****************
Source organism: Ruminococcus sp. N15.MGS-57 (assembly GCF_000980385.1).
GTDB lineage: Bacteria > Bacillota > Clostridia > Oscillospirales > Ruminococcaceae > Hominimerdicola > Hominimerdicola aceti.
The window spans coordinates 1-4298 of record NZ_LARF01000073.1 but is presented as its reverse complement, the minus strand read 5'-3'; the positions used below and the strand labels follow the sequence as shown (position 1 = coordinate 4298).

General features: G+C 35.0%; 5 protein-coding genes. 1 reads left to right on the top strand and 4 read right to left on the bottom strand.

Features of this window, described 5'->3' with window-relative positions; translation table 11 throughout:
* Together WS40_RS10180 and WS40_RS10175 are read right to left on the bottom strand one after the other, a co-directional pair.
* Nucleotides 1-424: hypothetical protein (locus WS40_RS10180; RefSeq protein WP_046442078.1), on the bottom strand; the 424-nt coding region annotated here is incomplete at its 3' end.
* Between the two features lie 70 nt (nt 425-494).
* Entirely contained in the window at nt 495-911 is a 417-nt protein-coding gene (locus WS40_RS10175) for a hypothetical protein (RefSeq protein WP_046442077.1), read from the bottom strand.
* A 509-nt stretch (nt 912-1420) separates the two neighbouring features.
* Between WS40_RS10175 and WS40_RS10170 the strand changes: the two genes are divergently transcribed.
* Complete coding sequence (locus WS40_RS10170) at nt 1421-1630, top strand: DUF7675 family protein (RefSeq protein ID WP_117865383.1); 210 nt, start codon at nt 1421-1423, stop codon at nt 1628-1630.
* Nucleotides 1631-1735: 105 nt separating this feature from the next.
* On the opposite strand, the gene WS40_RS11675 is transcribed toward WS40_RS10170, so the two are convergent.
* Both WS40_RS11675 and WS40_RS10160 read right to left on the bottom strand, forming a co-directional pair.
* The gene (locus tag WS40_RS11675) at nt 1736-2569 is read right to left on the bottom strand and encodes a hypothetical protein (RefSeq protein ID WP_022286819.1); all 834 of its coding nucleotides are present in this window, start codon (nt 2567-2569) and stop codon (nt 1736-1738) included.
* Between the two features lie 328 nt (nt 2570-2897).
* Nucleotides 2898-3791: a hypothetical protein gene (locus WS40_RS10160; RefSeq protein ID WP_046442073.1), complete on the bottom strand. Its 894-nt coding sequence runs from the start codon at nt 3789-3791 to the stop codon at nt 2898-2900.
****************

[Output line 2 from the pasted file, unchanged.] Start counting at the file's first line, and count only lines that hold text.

GTDB lineage: Bacteria > Bacillota > Clostridia > Oscillospirales > Ruminococcaceae > Hominimerdicola > Hominimerdicola aceti.